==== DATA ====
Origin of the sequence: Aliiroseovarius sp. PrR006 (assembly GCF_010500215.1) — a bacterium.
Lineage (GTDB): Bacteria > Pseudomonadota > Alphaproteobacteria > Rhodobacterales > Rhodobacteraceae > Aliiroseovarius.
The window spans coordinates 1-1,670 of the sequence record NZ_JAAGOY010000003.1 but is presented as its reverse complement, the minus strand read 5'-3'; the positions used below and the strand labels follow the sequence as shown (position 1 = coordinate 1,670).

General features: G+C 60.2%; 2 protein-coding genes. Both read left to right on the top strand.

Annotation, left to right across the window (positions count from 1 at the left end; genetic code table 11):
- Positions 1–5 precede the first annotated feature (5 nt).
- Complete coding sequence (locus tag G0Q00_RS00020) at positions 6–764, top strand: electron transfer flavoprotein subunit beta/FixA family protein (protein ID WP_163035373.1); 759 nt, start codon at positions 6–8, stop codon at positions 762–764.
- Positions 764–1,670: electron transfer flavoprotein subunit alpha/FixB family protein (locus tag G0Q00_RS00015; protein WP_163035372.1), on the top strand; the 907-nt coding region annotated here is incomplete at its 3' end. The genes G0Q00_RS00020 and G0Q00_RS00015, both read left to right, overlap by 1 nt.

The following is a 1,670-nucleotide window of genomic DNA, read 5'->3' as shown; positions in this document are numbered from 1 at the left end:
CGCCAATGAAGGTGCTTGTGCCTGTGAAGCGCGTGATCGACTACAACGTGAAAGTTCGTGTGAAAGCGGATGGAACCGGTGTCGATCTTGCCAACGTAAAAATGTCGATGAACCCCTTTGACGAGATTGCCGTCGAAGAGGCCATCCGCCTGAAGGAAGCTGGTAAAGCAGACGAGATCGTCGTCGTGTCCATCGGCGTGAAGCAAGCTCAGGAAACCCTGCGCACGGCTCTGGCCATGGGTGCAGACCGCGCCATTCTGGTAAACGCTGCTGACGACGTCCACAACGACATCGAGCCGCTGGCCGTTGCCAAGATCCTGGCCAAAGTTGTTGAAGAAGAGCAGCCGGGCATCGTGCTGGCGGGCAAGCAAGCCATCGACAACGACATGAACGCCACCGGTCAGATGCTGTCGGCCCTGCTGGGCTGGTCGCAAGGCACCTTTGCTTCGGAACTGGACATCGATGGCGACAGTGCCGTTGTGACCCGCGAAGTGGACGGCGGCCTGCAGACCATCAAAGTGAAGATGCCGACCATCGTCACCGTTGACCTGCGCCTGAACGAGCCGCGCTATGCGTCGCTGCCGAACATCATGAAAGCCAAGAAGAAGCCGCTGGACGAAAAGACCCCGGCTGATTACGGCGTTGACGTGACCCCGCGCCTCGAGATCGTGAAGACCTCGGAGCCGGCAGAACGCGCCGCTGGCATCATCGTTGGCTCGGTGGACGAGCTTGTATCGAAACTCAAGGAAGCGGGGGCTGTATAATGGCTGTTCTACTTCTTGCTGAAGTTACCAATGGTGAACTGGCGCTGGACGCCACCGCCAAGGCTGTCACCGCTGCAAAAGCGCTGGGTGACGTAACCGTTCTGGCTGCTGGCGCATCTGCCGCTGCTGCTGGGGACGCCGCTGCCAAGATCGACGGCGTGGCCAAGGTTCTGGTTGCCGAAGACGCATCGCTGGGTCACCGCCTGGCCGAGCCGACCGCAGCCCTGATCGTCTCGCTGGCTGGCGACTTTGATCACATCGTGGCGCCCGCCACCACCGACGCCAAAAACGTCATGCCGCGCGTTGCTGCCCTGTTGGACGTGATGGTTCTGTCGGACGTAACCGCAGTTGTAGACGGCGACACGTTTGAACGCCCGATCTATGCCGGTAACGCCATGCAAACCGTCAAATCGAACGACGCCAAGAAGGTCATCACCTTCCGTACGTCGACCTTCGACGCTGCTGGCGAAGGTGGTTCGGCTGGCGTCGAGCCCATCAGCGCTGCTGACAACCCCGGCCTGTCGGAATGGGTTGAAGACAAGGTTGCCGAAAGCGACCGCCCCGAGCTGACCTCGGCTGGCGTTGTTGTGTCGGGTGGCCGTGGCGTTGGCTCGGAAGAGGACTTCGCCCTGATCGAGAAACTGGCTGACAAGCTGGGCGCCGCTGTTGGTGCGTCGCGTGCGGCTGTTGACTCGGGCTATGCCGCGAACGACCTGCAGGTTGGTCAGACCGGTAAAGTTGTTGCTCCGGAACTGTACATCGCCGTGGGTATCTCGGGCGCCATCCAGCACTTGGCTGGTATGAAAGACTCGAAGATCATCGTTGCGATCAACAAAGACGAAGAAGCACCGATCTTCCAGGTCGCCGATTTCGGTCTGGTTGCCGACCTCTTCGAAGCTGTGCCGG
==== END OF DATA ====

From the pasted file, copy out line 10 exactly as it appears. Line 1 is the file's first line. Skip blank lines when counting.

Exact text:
CGCCAATGAAGGTGCTTGTGCCTGTGAAGCGCGTGATCGACTACAACGTGAAAGTTCGTGTGAAAGCGGATGGAACCGGTGTCGATCTTGCCAACGTAAAAATGTCGATGAACCCCTTTGACGAGATTGCCGTCGAAGAGGCCATCCGCCTGAAGGAAGCTGGTAAAGCAGACGAGATCGTCGTCGTGTCCATCGGCGTGAAGCAAGCTCAGGAAACCCTGCGCACGGCTCTGGCCATGGGTGCAGACCGCGCCATTCTGGTAAACGCTGCTGACGACGTCCACAACGACATCGAGCCGCTGGCCGTTGCCAAGATCCTGGCCAAAGTTGTTGAAGAAGAGCAGCCGGGCATCGTGCTGGCGGGCAAGCAAGCCATCGACAACGACATGAACGCCACCGGTCAGATGCTGTCGGCCCTGCTGGGCTGGTCGCAAGGCACCTTTGCTTCGGAACTGGACATCGATGGCGACAGTGCCGTTGTGACCCGCGAAGTGGACGGCGGCCTGCAGACCATCAAAGTGAAGATGCCGACCATCGTCACCGTTGACCTGCGCCTGAACGAGCCGCGCTATGCGTCGCTGCCGAACATCATGAAAGCCAAGAAGAAGCCGCTGGACGAAAAGACCCCGGCTGATTACGGCGTTGACGTGACCCCGCGCCTCGAGATCGTGAAGACCTCGGAGCCGGCAGAACGCGCCGCTGGCATCATCGTTGGCTCGGTGGACGAGCTTGTATCGAAACTCAAGGAAGCGGGGGCTGTATAATGGCTGTTCTACTTCTTGCTGAAGTTACCAATGGTGAACTGGCGCTGGACGCCACCGCCAAGGCTGTCACCGCTGCAAAAGCGCTGGGTGACGTAACCGTTCTGGCTGCTGGCGCATCTGCCGCTGCTGCTGGGGACGCCGCTGCCAAGATCGACGGCGTGGCCAAGGTTCTGGTTGCCGAAGACGCATCGCTGGGTCACCGCCTGGCCGAGCCGACCGCAGCCCTGATCGTCTCGCTGGCTGGCGACTTTGATCACATCGTGGCGCCCGCCACCACCGACGCCAAAAACGTCATGCCGCGCGTTGCTGCCCTGTTGGACGTGATGGTTCTGTCGGACGTAACCGCAGTTGTAGACGGCGACACGTTTGAACGCCCGATCTATGCCGGTAACGCCATGCAAACCGTCAAATCGAACGACGCCAAGAAGGTCATCACCTTCCGTACGTCGACCTTCGACGCTGCTGGCGAAGGTGGTTCGGCTGGCGTCGAGCCCATCAGCGCTGCTGACAACCCCGGCCTGTCGGAATGGGTTGAAGACAAGGTTGCCGAAAGCGACCGCCCCGAGCTGACCTCGGCTGGCGTTGTTGTGTCGGGTGGCCGTGGCGTTGGCTCGGAAGAGGACTTCGCCCTGATCGAGAAACTGGCTGACAAGCTGGGCGCCGCTGTTGGTGCGTCGCGTGCGGCTGTTGACTCGGGCTATGCCGCGAACGACCTGCAGGTTGGTCAGACCGGTAAAGTTGTTGCTCCGGAACTGTACATCGCCGTGGGTATCTCGGGCGCCATCCAGCACTTGGCTGGTATGAAAGACTCGAAGATCATCGTTGCGATCAACAAAGACGAAGAAGCACCGATCTTCCAGGTCGCCGATTTCGGTCTGGTTGCCGACCTCTTCGAAGCTGTGCCGG